In the ever changing world of health care and medicine, obtaining basic health care can prove to be a challenge. Fortunately, there are many ways to locate great professionals with websites emerging specifically aimed at rating physicians and the quality of health care. Likewise, technology is making it easier for consumers to educate themselves as well as provide new and convenient services such as pager apps. Besides that, there are a few basic ways you can stay ahead of the curve to help ensure you have access to the best possible medical resources and/or avoid adverse circumstances.
1) Maintain a regularly updated list of good (and bad) doctors/health care facilities including the addresses, phone numbers and respective specialties. When a friend or relative has a medical issue, quiz them on their experience and the specifics. Record the names of any hospitals, clinics, nurses etc. If you see a relevant article in a local newspaper or online, take note and enter the information into your database. Place the list in a dry safe readily accessible location or file it with the rest of your medical records (see below).
2) Research the backgrounds of all health care provider and facilities. A quick google search costs nothing and may prove extremely valuable. Key things to look for in a physician include the name of the medical school they attended, where they did their residency, number of years in practice, any honors or awards, professional memberships and hospital affiliations. A good resource for finding the top hospitals is published annually by US News & World Report, which lists individual hospitals and the specific rank for each specialty. It is worth noting that hospitals differ in their areas of excellence– some are known for their outstanding cancer facilities and others for pediatrics, ob/gyn, etc. Did your doctor train at a hospital known for being excellent in their particular are of practice? Excellent training sets the foundation for any career and medicine is no exception.
3) Contact the state medical board to make sure your provider is licensed and there have been no adverse actions.
4) Don’t be afraid to ask questions. Being an educated consumer is one of your greatest assets in the current health care environment. Good doctors don’t mind being asked questions, in fact, they encourage them because it often leads to a better understanding of the patient’s symptoms.
5) Trust you gut instinct. As in any situation, if you don’t feel comfortable with you health care provider, don’t be afraid to say so and/or find a replacement.
6) Be a your own healthcare advocate. You always have the right to a second opinion and should seek one should you have any reservations about the type of care being offered.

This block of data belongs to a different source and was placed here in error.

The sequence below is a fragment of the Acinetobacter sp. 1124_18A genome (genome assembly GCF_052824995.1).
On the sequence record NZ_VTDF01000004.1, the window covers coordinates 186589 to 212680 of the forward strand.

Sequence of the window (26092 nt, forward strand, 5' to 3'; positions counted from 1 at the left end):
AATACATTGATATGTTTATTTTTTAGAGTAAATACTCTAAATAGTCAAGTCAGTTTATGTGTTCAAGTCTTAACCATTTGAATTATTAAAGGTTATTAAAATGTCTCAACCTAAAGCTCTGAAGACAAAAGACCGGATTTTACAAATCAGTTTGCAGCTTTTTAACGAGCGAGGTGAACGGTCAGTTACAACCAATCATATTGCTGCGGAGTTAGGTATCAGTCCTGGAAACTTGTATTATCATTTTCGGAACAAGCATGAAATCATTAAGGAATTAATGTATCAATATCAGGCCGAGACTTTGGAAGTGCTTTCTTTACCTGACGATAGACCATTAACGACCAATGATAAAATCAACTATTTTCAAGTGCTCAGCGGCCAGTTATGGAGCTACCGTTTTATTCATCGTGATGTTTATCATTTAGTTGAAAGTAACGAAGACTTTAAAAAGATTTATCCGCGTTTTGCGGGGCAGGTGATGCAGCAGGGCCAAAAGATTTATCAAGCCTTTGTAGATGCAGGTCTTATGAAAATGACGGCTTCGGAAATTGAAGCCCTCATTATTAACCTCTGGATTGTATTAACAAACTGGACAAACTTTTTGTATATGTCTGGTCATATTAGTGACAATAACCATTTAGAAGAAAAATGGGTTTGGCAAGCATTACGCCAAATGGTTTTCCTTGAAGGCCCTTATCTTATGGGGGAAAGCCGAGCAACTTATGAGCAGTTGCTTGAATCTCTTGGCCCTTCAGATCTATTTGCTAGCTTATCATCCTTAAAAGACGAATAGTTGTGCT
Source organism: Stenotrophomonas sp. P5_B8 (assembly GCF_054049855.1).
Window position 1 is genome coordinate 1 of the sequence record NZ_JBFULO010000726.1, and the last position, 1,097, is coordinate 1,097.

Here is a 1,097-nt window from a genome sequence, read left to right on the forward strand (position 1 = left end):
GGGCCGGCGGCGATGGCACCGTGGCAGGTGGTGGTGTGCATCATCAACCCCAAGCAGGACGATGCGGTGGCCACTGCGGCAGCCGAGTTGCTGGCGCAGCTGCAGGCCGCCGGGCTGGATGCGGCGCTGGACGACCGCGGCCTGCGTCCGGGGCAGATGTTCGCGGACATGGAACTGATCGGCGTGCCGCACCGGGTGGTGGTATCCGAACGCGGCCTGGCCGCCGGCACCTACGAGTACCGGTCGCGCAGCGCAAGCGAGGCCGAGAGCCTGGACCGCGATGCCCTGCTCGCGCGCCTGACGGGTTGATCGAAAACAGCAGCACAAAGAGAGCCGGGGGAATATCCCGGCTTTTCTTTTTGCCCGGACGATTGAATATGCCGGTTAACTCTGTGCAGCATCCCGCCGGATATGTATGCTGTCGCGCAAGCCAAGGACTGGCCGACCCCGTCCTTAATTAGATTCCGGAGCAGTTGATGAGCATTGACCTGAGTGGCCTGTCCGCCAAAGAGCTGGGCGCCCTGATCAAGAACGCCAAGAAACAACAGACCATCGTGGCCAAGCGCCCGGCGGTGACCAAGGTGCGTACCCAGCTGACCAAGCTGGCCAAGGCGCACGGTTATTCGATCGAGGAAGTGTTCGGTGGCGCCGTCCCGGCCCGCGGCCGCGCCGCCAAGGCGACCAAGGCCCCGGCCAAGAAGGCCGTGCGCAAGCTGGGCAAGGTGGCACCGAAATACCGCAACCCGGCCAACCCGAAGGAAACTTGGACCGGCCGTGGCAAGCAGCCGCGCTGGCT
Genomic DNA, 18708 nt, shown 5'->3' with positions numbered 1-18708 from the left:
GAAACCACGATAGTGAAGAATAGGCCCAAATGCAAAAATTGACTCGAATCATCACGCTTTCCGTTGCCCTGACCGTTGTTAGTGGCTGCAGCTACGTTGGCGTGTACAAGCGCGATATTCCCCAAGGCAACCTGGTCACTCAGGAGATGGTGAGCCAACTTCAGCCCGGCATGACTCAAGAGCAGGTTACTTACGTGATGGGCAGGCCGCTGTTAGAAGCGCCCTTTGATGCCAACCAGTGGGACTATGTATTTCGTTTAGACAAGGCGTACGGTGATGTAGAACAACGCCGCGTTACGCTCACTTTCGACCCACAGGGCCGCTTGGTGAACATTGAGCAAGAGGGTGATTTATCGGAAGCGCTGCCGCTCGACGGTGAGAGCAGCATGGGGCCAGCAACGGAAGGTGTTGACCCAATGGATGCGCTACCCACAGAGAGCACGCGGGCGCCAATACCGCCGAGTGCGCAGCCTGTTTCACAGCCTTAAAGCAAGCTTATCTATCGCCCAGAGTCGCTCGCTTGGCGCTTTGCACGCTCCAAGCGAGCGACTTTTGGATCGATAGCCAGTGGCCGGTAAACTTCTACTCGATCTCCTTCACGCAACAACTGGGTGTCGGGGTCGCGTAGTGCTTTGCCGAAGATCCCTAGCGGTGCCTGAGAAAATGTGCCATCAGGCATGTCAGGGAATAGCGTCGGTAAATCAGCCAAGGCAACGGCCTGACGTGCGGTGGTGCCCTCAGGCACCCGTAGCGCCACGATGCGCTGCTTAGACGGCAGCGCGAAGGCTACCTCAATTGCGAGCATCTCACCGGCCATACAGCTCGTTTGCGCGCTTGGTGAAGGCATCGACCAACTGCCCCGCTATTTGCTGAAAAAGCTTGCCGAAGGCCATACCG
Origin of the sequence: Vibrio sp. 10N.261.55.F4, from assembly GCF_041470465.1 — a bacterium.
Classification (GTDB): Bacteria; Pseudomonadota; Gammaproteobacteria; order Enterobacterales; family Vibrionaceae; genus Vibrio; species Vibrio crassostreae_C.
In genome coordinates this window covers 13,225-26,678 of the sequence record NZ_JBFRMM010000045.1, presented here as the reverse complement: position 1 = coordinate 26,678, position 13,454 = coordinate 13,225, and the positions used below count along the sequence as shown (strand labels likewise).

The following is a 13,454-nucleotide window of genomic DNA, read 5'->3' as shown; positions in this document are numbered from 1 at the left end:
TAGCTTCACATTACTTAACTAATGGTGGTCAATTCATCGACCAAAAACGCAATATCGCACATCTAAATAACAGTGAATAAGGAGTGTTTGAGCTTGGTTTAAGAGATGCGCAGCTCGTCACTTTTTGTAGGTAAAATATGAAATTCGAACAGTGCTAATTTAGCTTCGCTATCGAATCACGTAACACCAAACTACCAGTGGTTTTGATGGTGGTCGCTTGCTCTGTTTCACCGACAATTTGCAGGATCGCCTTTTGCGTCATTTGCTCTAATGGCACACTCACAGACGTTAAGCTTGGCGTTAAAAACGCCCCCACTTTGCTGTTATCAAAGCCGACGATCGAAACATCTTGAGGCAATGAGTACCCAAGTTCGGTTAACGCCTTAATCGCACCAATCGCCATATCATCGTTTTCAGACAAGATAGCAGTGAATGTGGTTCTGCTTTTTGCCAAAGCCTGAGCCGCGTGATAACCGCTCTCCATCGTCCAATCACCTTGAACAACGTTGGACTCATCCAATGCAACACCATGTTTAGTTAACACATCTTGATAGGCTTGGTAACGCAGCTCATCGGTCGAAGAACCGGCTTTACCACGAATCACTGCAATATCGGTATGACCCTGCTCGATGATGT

7) Dig deep. Before you sign that consent form, make sure to read it carefully and understand what you are signing. This can be a challenge because patients may not be consented until right before a procedure. In certain instances, such as emergency procedures, there is no other choice. But for elective procedures it’s wise to ask for a copy of the consent form well ahead of the procedure date so you have adequate time to review it.
8) Always ask for a copy of your medical records — this includes written records as well as copies of any related studies– lab results, mammograms, CT, MRI, Xrays etc. This serves a dual purpose: one it shows that you are interested in your medical care and two it provides insurance against records getting lost or destroyed (facilities have rules governing how long they are required to keep your records beyond which time they may be destroyed).
9) Develop good relationships with your medical care providers. Maintain professional relationships with your providers and try to avoid adversarial situations, such as threatening to sue them if there’s a problem. Good medical professionals can be a great source of information, and it is well worth cultivating that relationship. Sending a thank you note or bringing in a small gift can mean a lot to a provider and it never hurts to do something nice. Saying thank you or showing respect and appreciation is ever more important in the fast-paced stressful world of health care.
10) Finally, know your rights. It pays to familiarize yourself with HIPAA and the laws in your particular state. For example, patients have a right to see their medical records but certain states permit parts of the record to be excluded. There are laws and regulations governing many aspects of health care and it is to your benefit to be familiar with them. The old expression “what you don’t know can’t hurt you,” definitely does not apply to medicine, in fact it’s quite the opposite. Be proactive, understand your rights and educate yourself. It could save your life someday.